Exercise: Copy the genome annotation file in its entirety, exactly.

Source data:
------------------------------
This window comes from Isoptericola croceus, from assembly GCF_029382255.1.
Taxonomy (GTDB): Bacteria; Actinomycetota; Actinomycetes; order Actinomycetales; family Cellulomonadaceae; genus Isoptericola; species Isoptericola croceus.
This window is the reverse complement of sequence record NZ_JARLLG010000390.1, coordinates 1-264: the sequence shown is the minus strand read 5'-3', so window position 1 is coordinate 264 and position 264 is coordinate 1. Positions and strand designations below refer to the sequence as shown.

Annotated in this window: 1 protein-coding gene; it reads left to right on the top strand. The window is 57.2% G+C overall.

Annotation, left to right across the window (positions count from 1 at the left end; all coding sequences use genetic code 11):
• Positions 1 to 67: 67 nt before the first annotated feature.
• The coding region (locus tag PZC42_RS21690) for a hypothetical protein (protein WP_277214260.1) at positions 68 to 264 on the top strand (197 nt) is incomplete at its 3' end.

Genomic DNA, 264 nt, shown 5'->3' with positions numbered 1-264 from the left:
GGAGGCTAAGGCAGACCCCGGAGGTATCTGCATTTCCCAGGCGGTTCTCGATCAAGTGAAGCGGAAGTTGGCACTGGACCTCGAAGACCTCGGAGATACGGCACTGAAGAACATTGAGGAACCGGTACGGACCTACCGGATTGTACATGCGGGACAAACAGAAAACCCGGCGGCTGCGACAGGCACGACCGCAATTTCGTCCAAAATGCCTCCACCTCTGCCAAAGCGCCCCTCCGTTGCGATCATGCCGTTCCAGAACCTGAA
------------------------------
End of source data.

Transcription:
This window comes from Isoptericola croceus, from assembly GCF_029382255.1.
Taxonomy (GTDB): Bacteria; Actinomycetota; Actinomycetes; order Actinomycetales; family Cellulomonadaceae; genus Isoptericola; species Isoptericola croceus.
This window is the reverse complement of sequence record NZ_JARLLG010000390.1, coordinates 1-264: the sequence shown is the minus strand read 5'-3', so window position 1 is coordinate 264 and position 264 is coordinate 1. Positions and strand designations below refer to the sequence as shown.

Annotated in this window: 1 protein-coding gene; it reads left to right on the top strand. The window is 57.2% G+C overall.

Annotation, left to right across the window (positions count from 1 at the left end; all coding sequences use genetic code 11):
• Positions 1 to 67: 67 nt before the first annotated feature.
• The coding region (locus tag PZC42_RS21690) for a hypothetical protein (protein WP_277214260.1) at positions 68 to 264 on the top strand (197 nt) is incomplete at its 3' end.

Genomic DNA, 264 nt, shown 5'->3' with positions numbered 1-264 from the left:
GGAGGCTAAGGCAGACCCCGGAGGTATCTGCATTTCCCAGGCGGTTCTCGATCAAGTGAAGCGGAAGTTGGCACTGGACCTCGAAGACCTCGGAGATACGGCACTGAAGAACATTGAGGAACCGGTACGGACCTACCGGATTGTACATGCGGGACAAACAGAAAACCCGGCGGCTGCGACAGGCACGACCGCAATTTCGTCCAAAATGCCTCCACCTCTGCCAAAGCGCCCCTCCGTTGCGATCATGCCGTTCCAGAACCTGAA